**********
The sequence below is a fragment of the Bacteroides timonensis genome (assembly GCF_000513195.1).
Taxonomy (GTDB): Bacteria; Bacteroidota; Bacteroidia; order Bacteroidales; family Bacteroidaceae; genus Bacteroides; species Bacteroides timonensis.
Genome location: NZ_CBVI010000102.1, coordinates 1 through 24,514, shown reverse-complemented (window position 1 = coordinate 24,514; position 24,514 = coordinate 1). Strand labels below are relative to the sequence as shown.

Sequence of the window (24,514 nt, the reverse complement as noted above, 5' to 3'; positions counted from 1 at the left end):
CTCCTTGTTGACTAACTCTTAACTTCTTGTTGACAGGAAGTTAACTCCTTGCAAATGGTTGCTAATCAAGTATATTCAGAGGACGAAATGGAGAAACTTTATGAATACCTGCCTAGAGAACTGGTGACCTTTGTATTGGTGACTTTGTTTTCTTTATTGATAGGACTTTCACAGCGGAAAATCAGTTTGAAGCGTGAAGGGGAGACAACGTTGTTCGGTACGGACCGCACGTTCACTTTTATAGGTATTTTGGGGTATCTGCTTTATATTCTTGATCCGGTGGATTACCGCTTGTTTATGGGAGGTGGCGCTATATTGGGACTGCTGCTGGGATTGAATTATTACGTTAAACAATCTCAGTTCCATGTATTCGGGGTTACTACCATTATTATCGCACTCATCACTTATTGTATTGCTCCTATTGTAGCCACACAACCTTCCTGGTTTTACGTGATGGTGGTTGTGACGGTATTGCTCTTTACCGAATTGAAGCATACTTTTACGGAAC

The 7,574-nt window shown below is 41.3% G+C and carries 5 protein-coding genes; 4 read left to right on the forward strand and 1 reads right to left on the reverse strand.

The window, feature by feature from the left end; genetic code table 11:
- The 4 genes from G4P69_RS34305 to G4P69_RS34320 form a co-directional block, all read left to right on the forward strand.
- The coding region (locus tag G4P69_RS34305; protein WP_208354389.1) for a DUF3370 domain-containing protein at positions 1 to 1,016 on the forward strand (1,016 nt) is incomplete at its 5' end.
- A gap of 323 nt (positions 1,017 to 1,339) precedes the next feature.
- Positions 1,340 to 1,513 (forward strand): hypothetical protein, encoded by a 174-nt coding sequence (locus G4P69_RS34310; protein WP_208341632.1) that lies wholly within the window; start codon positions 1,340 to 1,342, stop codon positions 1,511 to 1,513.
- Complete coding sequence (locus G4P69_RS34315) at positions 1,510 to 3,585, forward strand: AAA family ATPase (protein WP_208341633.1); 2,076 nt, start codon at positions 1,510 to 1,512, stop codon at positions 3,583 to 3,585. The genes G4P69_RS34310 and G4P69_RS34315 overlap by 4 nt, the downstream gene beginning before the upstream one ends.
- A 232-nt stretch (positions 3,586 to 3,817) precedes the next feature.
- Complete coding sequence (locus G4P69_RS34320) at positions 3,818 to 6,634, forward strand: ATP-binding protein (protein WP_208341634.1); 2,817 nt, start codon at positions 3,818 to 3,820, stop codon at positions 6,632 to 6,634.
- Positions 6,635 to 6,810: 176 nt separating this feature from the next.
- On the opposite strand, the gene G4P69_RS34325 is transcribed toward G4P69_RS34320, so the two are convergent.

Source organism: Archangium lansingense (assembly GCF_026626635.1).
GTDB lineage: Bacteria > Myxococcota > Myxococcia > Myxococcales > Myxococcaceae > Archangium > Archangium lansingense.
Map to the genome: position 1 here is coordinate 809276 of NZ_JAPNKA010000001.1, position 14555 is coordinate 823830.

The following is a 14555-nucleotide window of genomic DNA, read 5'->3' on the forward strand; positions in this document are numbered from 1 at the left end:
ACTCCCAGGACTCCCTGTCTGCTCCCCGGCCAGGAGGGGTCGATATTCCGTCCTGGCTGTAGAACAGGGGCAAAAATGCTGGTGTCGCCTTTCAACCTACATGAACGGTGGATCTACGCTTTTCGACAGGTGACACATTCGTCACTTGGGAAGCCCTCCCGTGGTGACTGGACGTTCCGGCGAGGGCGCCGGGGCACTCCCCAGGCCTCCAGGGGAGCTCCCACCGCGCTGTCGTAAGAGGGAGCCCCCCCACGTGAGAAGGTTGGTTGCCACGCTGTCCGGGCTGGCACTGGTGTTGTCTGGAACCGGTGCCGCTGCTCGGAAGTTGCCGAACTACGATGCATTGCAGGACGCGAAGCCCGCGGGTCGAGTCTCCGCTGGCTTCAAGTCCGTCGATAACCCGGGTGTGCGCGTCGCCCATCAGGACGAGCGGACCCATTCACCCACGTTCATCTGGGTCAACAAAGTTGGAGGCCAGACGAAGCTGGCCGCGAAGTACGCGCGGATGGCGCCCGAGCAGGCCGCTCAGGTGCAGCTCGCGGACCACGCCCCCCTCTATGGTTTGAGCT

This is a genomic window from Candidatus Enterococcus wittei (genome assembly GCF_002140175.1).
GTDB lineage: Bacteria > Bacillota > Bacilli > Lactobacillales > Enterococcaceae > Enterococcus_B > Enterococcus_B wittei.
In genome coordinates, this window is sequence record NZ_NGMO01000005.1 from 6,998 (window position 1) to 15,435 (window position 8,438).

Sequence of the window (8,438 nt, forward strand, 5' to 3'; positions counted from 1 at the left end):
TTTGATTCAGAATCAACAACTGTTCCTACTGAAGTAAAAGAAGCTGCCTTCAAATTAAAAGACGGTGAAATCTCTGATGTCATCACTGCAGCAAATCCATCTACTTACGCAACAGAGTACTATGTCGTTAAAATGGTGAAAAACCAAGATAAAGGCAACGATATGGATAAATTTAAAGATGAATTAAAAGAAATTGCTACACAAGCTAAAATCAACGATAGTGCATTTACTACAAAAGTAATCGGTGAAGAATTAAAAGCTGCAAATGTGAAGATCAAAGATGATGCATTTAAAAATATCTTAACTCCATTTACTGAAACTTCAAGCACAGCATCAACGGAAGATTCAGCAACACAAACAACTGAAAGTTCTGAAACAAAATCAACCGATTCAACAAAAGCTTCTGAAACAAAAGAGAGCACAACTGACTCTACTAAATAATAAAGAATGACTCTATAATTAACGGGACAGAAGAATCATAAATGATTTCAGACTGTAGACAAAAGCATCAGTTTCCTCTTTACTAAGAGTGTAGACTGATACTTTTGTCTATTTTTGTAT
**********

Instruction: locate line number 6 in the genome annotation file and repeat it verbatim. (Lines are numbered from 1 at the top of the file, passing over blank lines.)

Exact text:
The 7,574-nt window shown below is 41.3% G+C and carries 5 protein-coding genes; 4 read left to right on the forward strand and 1 reads right to left on the reverse strand.